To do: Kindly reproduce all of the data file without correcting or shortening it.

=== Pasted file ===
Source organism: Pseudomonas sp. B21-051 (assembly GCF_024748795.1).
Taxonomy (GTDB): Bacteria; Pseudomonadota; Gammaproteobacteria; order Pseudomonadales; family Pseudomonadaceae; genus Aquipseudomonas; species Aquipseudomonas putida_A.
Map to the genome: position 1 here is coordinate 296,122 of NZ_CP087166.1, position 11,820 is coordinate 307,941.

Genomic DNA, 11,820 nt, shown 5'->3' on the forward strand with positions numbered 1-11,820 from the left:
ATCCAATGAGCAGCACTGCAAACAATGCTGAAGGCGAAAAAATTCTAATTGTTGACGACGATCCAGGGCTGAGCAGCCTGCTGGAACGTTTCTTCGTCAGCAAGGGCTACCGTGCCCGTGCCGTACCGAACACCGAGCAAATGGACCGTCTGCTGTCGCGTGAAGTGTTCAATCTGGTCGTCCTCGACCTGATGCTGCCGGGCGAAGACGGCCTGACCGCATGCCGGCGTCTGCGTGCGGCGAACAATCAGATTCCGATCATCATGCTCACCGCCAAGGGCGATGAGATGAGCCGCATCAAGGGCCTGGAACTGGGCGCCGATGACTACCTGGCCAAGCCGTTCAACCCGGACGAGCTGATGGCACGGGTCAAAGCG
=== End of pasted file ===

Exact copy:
Source organism: Pseudomonas sp. B21-051 (assembly GCF_024748795.1).
Taxonomy (GTDB): Bacteria; Pseudomonadota; Gammaproteobacteria; order Pseudomonadales; family Pseudomonadaceae; genus Aquipseudomonas; species Aquipseudomonas putida_A.
Map to the genome: position 1 here is coordinate 296,122 of NZ_CP087166.1, position 11,820 is coordinate 307,941.

Genomic DNA, 11,820 nt, shown 5'->3' on the forward strand with positions numbered 1-11,820 from the left:
ATCCAATGAGCAGCACTGCAAACAATGCTGAAGGCGAAAAAATTCTAATTGTTGACGACGATCCAGGGCTGAGCAGCCTGCTGGAACGTTTCTTCGTCAGCAAGGGCTACCGTGCCCGTGCCGTACCGAACACCGAGCAAATGGACCGTCTGCTGTCGCGTGAAGTGTTCAATCTGGTCGTCCTCGACCTGATGCTGCCGGGCGAAGACGGCCTGACCGCATGCCGGCGTCTGCGTGCGGCGAACAATCAGATTCCGATCATCATGCTCACCGCCAAGGGCGATGAGATGAGCCGCATCAAGGGCCTGGAACTGGGCGCCGATGACTACCTGGCCAAGCCGTTCAACCCGGACGAGCTGATGGCACGGGTCAAAGCG